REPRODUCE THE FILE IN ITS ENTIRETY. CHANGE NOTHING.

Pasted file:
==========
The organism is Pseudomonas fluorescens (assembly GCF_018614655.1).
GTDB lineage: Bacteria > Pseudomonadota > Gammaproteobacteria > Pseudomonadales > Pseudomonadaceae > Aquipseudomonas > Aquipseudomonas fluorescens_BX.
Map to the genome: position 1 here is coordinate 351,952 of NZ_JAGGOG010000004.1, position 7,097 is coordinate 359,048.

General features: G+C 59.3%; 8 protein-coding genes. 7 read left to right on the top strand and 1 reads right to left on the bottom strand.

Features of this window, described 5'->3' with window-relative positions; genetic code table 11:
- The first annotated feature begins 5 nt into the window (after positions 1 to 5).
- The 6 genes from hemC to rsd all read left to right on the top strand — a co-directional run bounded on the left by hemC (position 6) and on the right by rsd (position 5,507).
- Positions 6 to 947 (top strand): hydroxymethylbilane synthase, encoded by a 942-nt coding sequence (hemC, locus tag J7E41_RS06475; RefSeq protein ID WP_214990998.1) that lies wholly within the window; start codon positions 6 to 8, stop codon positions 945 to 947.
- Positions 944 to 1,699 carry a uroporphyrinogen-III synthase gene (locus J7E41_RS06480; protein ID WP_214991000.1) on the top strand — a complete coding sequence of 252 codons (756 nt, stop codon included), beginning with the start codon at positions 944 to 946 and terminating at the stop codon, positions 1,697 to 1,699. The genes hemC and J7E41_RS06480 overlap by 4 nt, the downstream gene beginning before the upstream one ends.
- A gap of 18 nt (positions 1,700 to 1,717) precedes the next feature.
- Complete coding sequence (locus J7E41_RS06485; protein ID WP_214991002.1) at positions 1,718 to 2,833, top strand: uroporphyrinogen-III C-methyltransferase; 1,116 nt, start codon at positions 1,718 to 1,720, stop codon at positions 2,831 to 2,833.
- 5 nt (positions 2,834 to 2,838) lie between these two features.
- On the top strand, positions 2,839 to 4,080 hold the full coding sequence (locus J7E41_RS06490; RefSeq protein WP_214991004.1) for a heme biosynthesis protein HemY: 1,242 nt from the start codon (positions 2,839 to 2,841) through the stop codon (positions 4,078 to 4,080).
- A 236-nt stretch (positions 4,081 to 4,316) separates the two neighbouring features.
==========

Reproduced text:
The organism is Pseudomonas fluorescens (assembly GCF_018614655.1).
GTDB lineage: Bacteria > Pseudomonadota > Gammaproteobacteria > Pseudomonadales > Pseudomonadaceae > Aquipseudomonas > Aquipseudomonas fluorescens_BX.
Map to the genome: position 1 here is coordinate 351,952 of NZ_JAGGOG010000004.1, position 7,097 is coordinate 359,048.

General features: G+C 59.3%; 8 protein-coding genes. 7 read left to right on the top strand and 1 reads right to left on the bottom strand.

Features of this window, described 5'->3' with window-relative positions; genetic code table 11:
- The first annotated feature begins 5 nt into the window (after positions 1 to 5).
- The 6 genes from hemC to rsd all read left to right on the top strand — a co-directional run bounded on the left by hemC (position 6) and on the right by rsd (position 5,507).
- Positions 6 to 947 (top strand): hydroxymethylbilane synthase, encoded by a 942-nt coding sequence (hemC, locus tag J7E41_RS06475; RefSeq protein ID WP_214990998.1) that lies wholly within the window; start codon positions 6 to 8, stop codon positions 945 to 947.
- Positions 944 to 1,699 carry a uroporphyrinogen-III synthase gene (locus J7E41_RS06480; protein ID WP_214991000.1) on the top strand — a complete coding sequence of 252 codons (756 nt, stop codon included), beginning with the start codon at positions 944 to 946 and terminating at the stop codon, positions 1,697 to 1,699. The genes hemC and J7E41_RS06480 overlap by 4 nt, the downstream gene beginning before the upstream one ends.
- A gap of 18 nt (positions 1,700 to 1,717) precedes the next feature.
- Complete coding sequence (locus J7E41_RS06485; protein ID WP_214991002.1) at positions 1,718 to 2,833, top strand: uroporphyrinogen-III C-methyltransferase; 1,116 nt, start codon at positions 1,718 to 1,720, stop codon at positions 2,831 to 2,833.
- 5 nt (positions 2,834 to 2,838) lie between these two features.
- On the top strand, positions 2,839 to 4,080 hold the full coding sequence (locus J7E41_RS06490; RefSeq protein WP_214991004.1) for a heme biosynthesis protein HemY: 1,242 nt from the start codon (positions 2,839 to 2,841) through the stop codon (positions 4,078 to 4,080).
- A 236-nt stretch (positions 4,081 to 4,316) separates the two neighbouring features.